Lately, it feels like if you’re not working 80-hour weeks, you’re not working hard enough. The willingness to work long hours in the hopes of rapid career growth has a name, and it’s not spelled B-O-S-S. Chronic overachievers often rely on a “I can do it all” attitude to feel accomplished and secure in their jobs. But what this attitude doesn’t rely on is reality. When you try to do everything all the time, you’re mostly likely to only achieve one thing: burnout.
Burnout can lead to serious physical, mental, and social consequences but it doesn’t happen overnight. The Harvard Business Review aptly describes burnout as a slow fizzle—something that builds over time before imploding.
In particular, burnout is common among high-level executives, who typically reach their positions by being chronic achievers. There are cautionary tales from successful leaders that serve as a lesson in what not to do.
Despite how it presents itself, there are ways to avoid burnout and still grow in your job. Taking the time to learn from the experiences of other overachievers can help prevent the worst of burnout from taking ahold of your professional life.
The Burnout Sabbatical
When a person tends to always be “on,” they increase their likelihood of crashing and, well, burning. According to a 2014 study by Monster, 61% of employees have experienced illness because of work-related stress, with 42% deciding to quit to avoid burnout:
- James Green, the former CEO of Giant Realm, an online advertising firm, began dreading his commute through New York’s Penn Station each morning. His role as a “turnaround specialist” meant often selling off companies and firing hundreds of people. Though emotionally drained, he never hinted at his condition because leaders cannot be “emotionally erratic.” Instead, the stress led him to sell off his company so he could sail around the world with his family before returning to New York as the CEO of another internet advertising business.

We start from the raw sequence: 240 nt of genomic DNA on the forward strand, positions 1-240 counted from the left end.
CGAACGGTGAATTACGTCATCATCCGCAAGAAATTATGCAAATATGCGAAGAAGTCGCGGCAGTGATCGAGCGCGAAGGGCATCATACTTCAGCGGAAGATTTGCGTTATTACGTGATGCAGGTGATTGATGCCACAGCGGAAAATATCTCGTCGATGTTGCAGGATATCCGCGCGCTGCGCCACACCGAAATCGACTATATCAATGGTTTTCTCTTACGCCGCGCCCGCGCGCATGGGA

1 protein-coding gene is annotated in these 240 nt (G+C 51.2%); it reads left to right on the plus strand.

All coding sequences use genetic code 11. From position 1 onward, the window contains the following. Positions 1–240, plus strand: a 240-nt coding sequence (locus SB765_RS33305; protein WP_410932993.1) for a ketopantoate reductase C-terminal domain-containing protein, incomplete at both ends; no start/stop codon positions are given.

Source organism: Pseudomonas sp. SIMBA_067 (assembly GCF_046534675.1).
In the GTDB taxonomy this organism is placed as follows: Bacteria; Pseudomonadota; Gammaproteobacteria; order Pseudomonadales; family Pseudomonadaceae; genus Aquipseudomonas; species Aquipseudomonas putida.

- Similar to Green, Dustin Snell, the founder and CEO of Network Automation Inc., reluctant to equate the feeling of “running in place” to a burnout, took a year and a half off to spend time with his newborn daughter. He eventually returned to his company as CEO with new perspective.
- Some leaders, however, don’t have the opportunity to take years off only to reclaim their jobs and titles. At Lloyds Banking Group, PLC chief Antonio Horta-Osorio left his role of less than a year for a two-month rest. His business was hurt and an interim leader was put in place in case he did not make it back to the company at all. But he returned, well rested, and began the battle all over again.
The average non-CEO often can’t afford to take several months or years off, but there are mechanisms in place for employees to take time for their mental well-being. In the US, the Family and Medical Leave Act (FMLA) grants employees of 12 months or more 12 weeks of unpaid leave, while their job and health benefits remain intact. While this leave is most often used for women on maternity leave, it’s available for anyone who has a qualifying condition, such as depression or anxiety.